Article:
Then the impossible fluke happened. My mother's favorite composer, Richard
Wagner in Germany, suddenly decided to put the whole ghastly love triangle to
music in an opera called Tristan and Isolde, which recently made its debut in Munich
in 1865. Suddenly, the anonymity of my name is gone.
To all my new schoolmates, I'm mockingly referred to as a star-crossed,
adulterous lover who sings my death aria out of a body bag. Actually, it's my lover
Tristan who dies first and who sings out of his body bag. Whoever is in the bag, it's
not the cat any longer because, in a cruel twist of fate, the illicit escapades of my
namesake a thousand years ago have jumped front and center onto the streets of my
new hometown in Texas.
I know it sounds farfetched that a famous German composer and his new
opera can wreak havoc on my life clear across the Atlantic Ocean in the middle
of Comanche Indian country. But the fact is that Wagner, the beloved German
composer and conductor, is a cult hero to many residents of my town and reminds
them of their German heritage.
My new home is an unusual place called Fredericksburg, or Friedrichsburg
as it's known in German. It's a wholly German settlement in the heart of Texas, a
community which unabashedly loves Wagner.
In The Secret Path of Destiny, a young, disabled, German-American girl, named Isolde, and her destitute mother reach out for a lifeline being offered by a widower in the German town of Fredericksburg, Texas in 1865. The two travel from New York City into the heart of Comancheria, the homeland of the Comanche just as war is brewing with Native Americans. Because the Germans made a separate peace treaty with the Comanche, Fredericksburg is an oasis of peace in a turbulent landscape of war.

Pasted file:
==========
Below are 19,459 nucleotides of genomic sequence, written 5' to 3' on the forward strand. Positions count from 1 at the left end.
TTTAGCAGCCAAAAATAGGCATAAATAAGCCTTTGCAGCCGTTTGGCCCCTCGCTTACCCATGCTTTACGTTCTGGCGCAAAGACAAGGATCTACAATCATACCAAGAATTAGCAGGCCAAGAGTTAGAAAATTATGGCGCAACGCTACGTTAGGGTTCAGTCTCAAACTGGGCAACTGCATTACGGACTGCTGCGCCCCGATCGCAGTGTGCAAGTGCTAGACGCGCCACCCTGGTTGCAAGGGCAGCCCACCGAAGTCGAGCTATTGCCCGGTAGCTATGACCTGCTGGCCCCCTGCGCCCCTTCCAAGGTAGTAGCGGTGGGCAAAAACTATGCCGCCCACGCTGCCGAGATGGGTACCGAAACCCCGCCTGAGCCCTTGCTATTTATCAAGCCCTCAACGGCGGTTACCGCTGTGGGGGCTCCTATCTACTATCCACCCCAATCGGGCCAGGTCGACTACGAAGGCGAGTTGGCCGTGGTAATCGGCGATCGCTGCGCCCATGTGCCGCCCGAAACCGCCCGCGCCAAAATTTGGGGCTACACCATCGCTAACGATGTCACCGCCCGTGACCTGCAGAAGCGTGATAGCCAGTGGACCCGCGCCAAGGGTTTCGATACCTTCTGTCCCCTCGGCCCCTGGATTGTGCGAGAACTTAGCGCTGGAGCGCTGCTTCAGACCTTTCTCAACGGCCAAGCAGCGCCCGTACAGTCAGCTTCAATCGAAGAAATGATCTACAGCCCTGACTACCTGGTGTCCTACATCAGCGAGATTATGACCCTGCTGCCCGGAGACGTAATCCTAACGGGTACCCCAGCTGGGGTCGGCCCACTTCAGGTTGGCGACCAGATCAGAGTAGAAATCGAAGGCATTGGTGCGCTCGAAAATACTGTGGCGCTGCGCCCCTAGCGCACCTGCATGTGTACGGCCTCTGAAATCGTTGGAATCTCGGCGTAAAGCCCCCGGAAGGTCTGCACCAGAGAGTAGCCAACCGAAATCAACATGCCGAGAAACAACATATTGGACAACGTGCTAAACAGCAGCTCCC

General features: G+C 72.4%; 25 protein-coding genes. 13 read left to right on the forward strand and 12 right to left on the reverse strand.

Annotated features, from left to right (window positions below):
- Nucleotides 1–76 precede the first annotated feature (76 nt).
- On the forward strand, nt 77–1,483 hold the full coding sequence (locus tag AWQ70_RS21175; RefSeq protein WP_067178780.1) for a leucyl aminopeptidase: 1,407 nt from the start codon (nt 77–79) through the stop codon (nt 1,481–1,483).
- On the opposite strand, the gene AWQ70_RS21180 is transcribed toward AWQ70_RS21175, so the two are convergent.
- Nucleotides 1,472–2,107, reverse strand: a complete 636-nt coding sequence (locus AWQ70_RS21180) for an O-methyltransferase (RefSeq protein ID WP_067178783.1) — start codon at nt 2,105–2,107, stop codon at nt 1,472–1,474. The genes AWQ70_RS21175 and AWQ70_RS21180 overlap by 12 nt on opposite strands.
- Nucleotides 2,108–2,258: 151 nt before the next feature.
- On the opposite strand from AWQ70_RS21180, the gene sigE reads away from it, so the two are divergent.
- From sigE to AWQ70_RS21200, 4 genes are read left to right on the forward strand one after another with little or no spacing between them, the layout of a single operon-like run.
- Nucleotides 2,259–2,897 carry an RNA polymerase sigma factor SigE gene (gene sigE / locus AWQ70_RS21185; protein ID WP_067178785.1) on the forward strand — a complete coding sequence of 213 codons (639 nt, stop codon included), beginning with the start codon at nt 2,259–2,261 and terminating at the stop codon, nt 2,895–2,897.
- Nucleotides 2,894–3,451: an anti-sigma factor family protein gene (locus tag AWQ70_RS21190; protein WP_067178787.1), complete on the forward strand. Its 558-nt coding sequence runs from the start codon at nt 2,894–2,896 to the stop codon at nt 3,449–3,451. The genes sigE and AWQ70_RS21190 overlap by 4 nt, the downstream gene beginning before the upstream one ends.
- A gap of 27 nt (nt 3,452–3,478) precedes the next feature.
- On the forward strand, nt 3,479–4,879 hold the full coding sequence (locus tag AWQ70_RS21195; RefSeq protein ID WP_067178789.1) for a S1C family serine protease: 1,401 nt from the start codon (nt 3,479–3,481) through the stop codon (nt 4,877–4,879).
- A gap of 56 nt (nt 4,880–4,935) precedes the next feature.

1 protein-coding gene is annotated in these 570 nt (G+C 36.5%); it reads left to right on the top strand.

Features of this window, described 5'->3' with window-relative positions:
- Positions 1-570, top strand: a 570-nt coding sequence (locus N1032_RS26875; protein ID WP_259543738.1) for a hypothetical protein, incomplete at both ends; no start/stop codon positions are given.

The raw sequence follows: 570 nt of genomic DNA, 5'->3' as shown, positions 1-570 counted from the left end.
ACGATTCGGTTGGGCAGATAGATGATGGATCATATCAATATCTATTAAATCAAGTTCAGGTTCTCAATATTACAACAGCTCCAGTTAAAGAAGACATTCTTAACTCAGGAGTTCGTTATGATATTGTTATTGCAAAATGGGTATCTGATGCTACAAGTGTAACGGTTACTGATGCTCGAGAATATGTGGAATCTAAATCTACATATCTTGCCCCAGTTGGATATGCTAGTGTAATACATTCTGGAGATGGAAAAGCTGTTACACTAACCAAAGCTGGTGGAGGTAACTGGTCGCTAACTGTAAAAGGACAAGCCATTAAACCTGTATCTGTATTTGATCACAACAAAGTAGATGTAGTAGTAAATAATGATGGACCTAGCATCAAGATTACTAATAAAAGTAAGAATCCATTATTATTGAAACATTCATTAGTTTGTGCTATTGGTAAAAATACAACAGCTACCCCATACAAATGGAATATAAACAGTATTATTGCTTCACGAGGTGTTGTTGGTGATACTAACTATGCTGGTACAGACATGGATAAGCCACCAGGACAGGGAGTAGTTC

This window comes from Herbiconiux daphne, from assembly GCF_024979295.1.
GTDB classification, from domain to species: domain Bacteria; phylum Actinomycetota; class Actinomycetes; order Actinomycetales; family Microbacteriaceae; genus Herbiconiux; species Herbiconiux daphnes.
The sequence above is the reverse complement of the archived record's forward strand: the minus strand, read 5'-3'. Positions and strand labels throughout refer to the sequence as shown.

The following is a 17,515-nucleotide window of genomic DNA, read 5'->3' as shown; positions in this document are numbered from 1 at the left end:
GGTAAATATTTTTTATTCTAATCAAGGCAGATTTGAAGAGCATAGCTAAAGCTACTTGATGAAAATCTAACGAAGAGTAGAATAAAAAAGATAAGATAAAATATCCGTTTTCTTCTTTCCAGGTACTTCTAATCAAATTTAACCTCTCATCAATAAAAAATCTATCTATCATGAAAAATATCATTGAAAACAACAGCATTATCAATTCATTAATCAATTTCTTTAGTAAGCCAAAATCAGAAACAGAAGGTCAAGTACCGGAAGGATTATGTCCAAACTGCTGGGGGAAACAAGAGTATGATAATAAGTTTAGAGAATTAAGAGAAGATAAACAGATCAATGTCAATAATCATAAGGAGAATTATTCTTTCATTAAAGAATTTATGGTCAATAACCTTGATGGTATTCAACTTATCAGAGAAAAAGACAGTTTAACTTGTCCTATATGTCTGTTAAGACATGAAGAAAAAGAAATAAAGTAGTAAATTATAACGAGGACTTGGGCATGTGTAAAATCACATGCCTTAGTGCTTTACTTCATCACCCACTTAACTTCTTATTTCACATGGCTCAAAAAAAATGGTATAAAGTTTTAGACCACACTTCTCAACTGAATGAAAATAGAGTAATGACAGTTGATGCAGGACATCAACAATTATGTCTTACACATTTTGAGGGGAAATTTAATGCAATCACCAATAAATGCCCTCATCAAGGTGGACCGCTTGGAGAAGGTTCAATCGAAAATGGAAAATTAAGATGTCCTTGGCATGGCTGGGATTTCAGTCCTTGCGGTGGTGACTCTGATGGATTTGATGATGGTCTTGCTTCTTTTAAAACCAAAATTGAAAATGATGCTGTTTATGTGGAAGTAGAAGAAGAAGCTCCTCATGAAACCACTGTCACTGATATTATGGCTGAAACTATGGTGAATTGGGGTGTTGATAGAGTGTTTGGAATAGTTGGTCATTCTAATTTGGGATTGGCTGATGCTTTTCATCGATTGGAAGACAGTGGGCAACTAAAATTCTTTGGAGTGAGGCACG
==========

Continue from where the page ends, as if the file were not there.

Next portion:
In a series of strange twists, life becomes incomprehensible for Isolde. First, she is befriended by a Comanche Indian whose peaceful village borders Fredericksburg. Their friendship grows, but he leaves to become a warrior with a different Comanche band at war with the white soldiers. Then her new community begins comparing her to an adulterous fictional character in a new Wagnerian opera called Tristan and Isolde, and some of her new German classmates even ridicule her disability.
But in the worst twist of fate, her mother's new employer becomes her stepfather, and Isolde realizes he's a calculating man, not to be trusted. It's not the Comanche Isolde comes to fear, but her stepfather's growing obsession with her; she's forced to make a life-changing decision to escape. Desperate, Isolde seeks refuge with her Comanche friend's warring band; however, her wicked stepfather refuses to let her go, and he pursues her across Texas, turning her life upside down.
After nearly dying in the conflict, Isolde is later kidnapped for revenge and faces a terrifying situation that has rapidly spun out of control. Yet in the midst of her trouble, Isolde's faith sustains her, and she unexpectedly finds the love that has always eluded her. Eventually, Isolde accepts the difficult circumstances of her life, realizing a person's destiny is often hidden from view because the path can be so rocky.